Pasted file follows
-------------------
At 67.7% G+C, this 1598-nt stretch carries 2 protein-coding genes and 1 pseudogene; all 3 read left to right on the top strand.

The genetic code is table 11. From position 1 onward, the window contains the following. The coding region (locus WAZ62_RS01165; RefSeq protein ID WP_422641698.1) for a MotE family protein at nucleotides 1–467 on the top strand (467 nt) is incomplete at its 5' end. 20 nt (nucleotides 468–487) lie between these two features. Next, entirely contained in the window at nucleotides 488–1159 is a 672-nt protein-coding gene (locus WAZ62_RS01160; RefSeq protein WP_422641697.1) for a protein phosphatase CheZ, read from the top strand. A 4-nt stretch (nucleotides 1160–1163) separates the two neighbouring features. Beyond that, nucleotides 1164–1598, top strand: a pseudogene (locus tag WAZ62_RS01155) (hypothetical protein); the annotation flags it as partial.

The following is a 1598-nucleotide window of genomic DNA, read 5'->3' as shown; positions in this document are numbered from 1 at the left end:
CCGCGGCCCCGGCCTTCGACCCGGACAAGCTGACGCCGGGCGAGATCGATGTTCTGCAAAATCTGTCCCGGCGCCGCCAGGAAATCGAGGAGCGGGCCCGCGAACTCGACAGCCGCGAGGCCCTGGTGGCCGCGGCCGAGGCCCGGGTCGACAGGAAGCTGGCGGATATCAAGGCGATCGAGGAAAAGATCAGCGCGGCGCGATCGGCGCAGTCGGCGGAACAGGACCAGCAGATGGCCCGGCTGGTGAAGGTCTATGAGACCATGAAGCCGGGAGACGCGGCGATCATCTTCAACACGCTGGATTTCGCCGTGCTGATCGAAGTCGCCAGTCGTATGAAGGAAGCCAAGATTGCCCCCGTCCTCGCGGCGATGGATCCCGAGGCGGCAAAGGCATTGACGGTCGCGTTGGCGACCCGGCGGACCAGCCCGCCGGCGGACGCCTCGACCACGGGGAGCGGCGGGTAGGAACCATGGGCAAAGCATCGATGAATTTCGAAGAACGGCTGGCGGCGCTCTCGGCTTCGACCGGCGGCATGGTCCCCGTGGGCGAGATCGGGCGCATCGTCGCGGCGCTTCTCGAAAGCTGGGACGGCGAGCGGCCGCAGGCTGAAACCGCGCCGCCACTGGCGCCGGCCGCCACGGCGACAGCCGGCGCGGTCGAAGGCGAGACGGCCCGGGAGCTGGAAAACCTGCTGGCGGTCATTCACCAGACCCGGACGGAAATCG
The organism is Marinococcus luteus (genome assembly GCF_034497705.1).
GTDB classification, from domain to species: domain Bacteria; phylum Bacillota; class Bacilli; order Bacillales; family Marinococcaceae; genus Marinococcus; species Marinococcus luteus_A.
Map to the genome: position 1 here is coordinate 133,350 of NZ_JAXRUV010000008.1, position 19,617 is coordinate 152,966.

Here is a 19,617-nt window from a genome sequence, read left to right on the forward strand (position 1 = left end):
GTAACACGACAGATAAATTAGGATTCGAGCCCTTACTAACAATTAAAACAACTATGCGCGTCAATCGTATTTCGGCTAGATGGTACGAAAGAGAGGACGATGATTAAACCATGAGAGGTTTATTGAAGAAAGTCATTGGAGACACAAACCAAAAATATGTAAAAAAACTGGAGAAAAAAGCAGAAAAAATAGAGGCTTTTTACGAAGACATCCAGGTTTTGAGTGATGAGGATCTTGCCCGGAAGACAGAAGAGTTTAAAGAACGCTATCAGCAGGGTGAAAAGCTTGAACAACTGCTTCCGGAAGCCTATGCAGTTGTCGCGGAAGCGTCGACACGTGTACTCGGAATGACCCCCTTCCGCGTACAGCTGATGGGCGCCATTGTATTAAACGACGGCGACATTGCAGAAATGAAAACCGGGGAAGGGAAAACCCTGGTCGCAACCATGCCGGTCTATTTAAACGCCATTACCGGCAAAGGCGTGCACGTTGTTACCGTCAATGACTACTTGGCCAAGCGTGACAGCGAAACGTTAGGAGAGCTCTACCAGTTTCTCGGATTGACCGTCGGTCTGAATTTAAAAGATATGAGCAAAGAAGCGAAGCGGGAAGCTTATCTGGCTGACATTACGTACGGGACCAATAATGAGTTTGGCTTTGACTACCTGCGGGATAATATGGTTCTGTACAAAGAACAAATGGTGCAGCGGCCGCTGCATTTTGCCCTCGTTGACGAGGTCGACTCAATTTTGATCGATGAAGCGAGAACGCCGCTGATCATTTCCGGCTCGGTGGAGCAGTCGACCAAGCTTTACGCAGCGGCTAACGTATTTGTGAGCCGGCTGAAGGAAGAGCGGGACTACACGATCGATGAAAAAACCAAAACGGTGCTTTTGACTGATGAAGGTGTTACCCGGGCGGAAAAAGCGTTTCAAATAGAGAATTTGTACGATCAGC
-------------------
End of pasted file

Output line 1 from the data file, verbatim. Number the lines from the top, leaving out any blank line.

At 67.7% G+C, this 1598-nt stretch carries 2 protein-coding genes and 1 pseudogene; all 3 read left to right on the top strand.